Wednesday, 12 July 2006: 4:30 PM
Ballroom AD (Monona Terrace Community and Convention Center)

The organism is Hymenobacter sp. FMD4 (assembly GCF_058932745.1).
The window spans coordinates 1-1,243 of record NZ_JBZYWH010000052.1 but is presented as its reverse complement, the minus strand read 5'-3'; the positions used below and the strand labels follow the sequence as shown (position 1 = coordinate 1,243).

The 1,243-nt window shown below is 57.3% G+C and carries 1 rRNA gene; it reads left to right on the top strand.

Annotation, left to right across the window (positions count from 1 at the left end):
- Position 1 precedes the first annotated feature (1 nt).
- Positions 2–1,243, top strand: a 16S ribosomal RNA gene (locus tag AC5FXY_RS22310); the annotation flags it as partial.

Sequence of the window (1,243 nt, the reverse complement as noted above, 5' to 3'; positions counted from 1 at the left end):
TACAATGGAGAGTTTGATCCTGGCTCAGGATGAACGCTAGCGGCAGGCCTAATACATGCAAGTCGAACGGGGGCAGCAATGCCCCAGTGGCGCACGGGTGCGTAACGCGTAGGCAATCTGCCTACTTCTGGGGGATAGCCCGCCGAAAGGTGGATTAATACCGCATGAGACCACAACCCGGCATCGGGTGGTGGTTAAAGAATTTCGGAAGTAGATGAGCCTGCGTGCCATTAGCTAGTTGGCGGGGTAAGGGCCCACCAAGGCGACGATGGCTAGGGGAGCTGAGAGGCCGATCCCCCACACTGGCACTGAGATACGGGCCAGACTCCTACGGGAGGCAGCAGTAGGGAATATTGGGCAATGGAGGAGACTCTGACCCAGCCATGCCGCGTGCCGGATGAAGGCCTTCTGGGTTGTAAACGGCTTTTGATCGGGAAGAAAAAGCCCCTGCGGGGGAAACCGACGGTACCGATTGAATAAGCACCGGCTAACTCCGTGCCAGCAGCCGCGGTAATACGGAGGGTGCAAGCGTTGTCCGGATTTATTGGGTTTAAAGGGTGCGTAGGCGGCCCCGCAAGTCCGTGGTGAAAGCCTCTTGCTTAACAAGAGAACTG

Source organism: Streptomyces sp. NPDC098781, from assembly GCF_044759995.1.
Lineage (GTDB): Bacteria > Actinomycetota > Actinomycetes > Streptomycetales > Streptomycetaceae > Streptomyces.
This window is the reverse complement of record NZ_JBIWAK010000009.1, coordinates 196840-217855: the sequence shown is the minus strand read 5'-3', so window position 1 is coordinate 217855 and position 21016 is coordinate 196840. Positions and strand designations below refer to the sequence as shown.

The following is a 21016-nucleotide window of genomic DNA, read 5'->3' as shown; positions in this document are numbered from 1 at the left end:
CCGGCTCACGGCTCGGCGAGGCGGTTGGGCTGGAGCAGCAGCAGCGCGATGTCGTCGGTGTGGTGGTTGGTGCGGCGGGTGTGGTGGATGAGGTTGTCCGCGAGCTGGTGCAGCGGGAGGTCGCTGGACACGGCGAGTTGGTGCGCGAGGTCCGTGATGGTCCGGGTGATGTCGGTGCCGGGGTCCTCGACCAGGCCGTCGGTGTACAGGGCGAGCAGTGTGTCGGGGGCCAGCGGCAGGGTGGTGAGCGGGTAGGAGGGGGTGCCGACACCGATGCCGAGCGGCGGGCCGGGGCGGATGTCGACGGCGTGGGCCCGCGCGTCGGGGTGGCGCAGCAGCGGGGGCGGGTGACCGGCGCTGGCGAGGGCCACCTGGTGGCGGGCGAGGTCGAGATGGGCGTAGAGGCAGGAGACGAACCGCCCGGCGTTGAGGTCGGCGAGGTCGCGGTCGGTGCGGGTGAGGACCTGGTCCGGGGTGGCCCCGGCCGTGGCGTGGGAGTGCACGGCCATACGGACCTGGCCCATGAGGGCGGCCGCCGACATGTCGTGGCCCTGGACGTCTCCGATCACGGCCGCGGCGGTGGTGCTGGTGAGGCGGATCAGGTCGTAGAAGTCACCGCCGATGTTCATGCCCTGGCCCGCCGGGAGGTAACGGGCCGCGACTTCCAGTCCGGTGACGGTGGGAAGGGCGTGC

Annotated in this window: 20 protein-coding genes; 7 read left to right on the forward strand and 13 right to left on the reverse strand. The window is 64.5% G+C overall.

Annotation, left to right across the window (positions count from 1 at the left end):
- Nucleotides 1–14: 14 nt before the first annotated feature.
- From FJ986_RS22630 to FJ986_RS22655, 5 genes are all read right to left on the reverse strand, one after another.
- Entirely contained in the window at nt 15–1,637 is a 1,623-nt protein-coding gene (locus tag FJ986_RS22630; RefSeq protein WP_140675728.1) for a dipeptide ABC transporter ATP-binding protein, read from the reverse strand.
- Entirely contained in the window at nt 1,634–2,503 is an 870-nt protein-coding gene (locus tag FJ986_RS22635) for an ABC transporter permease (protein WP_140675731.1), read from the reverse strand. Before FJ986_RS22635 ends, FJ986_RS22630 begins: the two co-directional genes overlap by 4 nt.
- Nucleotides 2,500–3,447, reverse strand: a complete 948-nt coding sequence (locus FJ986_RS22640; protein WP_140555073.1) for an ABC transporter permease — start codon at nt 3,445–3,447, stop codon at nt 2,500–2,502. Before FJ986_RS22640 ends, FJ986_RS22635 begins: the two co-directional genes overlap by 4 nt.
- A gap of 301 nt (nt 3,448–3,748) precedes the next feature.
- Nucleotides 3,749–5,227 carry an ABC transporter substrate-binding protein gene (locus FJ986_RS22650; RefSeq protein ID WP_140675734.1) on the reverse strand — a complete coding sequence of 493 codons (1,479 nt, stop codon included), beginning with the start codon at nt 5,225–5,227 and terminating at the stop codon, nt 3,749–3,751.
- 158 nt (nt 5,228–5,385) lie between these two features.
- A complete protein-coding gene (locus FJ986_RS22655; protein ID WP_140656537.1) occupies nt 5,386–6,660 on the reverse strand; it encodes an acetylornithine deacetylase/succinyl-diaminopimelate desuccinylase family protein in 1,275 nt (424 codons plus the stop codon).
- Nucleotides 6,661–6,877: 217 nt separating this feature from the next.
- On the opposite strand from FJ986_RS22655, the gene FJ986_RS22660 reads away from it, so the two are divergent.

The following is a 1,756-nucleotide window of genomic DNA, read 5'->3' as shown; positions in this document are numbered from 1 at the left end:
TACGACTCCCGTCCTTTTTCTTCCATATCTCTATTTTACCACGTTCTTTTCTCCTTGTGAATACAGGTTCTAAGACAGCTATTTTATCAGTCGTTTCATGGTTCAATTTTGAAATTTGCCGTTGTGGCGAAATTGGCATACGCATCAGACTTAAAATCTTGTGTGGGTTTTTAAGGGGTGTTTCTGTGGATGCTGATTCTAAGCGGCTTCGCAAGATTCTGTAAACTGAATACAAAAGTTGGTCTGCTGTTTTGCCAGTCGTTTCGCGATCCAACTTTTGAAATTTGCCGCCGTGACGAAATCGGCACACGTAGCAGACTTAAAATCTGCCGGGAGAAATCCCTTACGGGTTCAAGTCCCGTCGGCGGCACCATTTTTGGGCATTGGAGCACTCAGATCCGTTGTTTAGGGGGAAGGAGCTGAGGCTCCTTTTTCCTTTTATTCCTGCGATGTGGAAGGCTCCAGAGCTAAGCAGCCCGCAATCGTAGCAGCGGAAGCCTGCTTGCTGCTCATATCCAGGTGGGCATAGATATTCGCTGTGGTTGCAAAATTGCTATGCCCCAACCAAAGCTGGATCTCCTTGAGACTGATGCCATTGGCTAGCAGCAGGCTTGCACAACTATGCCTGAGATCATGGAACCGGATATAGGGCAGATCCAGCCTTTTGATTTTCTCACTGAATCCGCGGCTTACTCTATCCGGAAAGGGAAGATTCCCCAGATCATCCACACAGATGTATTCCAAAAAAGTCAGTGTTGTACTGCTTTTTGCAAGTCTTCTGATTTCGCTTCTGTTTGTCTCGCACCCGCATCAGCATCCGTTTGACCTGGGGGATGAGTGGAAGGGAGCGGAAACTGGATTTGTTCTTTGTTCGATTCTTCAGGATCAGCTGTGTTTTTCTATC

Downwelling spectral infrared radiances were measured by the Polar Atmospheric Emitted Radiance Interferometer (P-AERI) during 2001 as part of the South Pole Atmospheric Radiation and Cloud Lidar Experiment (SPARCLE). In addition, a micro-pulse lidar was operated by NASA as part of the Micro-Pulse Lidar Network (MPLNET). The lidar provides cloud-base height, and in many cases, cloud-top height, since clouds over South Pole are typically optically thin. The P-AERI radiances and the MPL data are used, along with routine radiosonde profiles, to retrieve cloud microphysical properties (cloud optical depth, effective radius, and cloud phase). In-situ measurements made by a Hydrometeor Videosonde (HYVIS) are used to validate the retrievals under certain conditions. We find that water-only and mixed-phase clouds exist over South Pole in the summertime and into the autumn. The frequency of occurrence of clouds with different phase types will be presented. Variations in the optical depth and effective radii as a function of season will also be presented.
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